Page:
Similar to the USC Schedule Helper, Coursicle is an app that helps with the course registration process. You are able to search for a class, view recent professors who taught the course, the times the sections are offered, the average class size, and more! Download the app or checkout the browser version here.

Photo by Levi Elizaga on Unsplash

3. USC Campus Dining App

Tired of waiting in line for food? Well now you can place an order, pay ahead of time, and pick up your food whenever it’s ready! The app works for 18 USC Campus Dining locations including Fertitta Café, Burger Crush and Seeds Marketplace. You can pay with credit card, USCard, Dining Dollars, or meal swipes. Once your order is placed, you will be notified when the order is ready for pick up! This is particularly helpful if you only have a short break between classes and want to maximize your time spent studying. Learn more on how to download the app here.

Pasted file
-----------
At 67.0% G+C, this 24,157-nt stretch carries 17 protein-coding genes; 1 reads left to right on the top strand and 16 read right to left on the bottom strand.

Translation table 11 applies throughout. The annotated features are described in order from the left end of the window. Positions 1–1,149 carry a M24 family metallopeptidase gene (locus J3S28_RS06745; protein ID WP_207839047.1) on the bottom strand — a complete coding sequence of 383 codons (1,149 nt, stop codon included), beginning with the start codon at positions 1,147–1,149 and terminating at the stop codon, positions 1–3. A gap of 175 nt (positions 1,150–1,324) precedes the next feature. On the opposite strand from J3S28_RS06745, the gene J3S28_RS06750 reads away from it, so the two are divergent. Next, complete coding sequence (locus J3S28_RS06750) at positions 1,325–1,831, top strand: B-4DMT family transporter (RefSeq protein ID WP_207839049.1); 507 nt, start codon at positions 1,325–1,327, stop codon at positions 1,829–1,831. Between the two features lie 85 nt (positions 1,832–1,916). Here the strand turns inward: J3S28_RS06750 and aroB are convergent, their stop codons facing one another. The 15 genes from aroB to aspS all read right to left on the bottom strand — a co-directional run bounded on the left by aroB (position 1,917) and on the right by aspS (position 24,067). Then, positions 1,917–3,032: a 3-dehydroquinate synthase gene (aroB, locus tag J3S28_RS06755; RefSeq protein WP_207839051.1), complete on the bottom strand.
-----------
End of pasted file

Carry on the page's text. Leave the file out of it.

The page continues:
4. LiveSafe

LiveSafe is a mobile safety app managed by USC DPS that allows users to contact emergency responders with a click of a button. The app works for both the University Park and Health Science Campus. Once you make an account, the app will allow you to contact DPS or 911 instantly, anonymously report suspicious activity, and have your friends and family virtually escort you with the SafeWalk feature. You can check out some fo the features of the app and download it here.

Continue reading Useful Apps and Tools to navigate life

Op-ed: Hybrid Classes at USC: yay or nay?

By Tiffany Hsia

Edited by Natalie Grace Sipula

[3 minute read]